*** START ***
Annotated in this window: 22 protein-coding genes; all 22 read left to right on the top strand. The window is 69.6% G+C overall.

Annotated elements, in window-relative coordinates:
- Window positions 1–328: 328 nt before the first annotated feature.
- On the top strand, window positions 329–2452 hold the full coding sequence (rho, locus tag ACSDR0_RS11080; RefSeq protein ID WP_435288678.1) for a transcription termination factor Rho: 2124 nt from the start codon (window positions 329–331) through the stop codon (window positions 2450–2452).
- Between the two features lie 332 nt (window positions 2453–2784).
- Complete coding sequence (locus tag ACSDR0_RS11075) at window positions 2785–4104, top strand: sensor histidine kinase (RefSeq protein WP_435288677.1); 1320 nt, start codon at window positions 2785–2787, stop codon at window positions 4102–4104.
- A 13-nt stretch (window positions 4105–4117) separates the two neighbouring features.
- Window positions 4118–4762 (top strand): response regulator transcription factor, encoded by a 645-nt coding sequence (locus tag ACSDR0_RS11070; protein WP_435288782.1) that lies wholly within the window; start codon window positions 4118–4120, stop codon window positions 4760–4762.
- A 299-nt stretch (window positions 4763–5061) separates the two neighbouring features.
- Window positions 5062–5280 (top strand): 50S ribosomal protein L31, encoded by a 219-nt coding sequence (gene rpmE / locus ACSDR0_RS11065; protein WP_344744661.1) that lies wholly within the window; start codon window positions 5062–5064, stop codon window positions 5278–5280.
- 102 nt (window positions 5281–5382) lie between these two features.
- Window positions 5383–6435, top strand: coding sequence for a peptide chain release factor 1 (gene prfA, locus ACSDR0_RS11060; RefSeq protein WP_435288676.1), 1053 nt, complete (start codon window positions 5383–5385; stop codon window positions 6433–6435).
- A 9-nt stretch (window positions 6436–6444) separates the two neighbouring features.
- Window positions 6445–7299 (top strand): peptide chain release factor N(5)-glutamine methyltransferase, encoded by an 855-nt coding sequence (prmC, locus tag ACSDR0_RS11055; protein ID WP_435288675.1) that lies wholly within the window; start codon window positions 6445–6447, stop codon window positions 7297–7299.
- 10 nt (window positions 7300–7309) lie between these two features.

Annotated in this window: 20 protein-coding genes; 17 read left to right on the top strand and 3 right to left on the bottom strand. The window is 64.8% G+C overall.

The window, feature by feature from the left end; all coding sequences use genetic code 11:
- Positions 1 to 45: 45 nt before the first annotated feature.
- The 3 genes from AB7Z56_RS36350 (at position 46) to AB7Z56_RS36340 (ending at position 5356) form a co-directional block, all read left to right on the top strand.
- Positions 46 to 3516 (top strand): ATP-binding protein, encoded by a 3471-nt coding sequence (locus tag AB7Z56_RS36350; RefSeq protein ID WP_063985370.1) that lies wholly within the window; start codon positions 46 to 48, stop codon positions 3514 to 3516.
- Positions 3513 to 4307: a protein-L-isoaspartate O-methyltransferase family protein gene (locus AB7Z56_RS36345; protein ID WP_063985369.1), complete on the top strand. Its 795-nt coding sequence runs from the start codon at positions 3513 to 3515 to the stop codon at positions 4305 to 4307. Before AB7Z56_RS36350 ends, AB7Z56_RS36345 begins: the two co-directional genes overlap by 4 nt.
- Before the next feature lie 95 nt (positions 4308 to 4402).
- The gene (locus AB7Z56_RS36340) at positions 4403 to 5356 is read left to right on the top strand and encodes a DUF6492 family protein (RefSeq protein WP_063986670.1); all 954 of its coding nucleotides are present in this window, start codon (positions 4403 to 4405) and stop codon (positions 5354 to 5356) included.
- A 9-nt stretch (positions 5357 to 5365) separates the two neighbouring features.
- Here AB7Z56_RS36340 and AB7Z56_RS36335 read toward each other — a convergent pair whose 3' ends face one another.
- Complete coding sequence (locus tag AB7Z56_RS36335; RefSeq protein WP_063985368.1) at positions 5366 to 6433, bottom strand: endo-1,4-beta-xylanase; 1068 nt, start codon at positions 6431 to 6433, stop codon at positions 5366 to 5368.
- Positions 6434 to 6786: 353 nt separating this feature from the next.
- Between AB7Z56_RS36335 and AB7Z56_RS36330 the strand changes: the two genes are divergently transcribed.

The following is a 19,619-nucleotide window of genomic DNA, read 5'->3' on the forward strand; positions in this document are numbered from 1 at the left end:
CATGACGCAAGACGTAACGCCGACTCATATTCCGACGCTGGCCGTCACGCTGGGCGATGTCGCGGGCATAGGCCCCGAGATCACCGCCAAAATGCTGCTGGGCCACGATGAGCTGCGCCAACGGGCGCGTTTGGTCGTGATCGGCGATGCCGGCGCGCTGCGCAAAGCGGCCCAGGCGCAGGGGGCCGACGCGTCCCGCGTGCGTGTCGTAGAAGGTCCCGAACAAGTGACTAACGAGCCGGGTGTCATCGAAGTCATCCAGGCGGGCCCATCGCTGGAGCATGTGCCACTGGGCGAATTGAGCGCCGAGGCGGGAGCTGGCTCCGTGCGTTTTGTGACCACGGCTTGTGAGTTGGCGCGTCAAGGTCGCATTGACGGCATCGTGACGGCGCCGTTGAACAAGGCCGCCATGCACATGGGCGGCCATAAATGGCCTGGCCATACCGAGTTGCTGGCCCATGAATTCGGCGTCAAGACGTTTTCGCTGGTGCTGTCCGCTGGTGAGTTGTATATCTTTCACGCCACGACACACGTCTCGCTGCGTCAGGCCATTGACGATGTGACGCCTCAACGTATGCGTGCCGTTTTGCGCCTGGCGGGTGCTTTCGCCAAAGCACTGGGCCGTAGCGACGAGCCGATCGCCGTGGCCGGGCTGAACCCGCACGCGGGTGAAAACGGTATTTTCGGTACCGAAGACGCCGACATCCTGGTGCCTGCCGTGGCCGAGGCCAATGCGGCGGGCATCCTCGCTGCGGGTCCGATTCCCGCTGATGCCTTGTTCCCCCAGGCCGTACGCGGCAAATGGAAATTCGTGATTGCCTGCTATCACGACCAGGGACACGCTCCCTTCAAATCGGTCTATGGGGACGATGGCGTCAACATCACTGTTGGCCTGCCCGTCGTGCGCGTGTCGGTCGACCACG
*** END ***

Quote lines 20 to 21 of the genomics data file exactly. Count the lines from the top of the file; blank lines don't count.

- Positions 46 to 3516 (top strand): ATP-binding protein, encoded by a 3471-nt coding sequence (locus tag AB7Z56_RS36350; RefSeq protein ID WP_063985370.1) that lies wholly within the window; start codon positions 46 to 48, stop codon positions 3514 to 3516.
- Positions 3513 to 4307: a protein-L-isoaspartate O-methyltransferase family protein gene (locus AB7Z56_RS36345; protein ID WP_063985369.1), complete on the top strand. Its 795-nt coding sequence runs from the start codon at positions 3513 to 3515 to the stop codon at positions 4305 to 4307. Before AB7Z56_RS36350 ends, AB7Z56_RS36345 begins: the two co-directional genes overlap by 4 nt.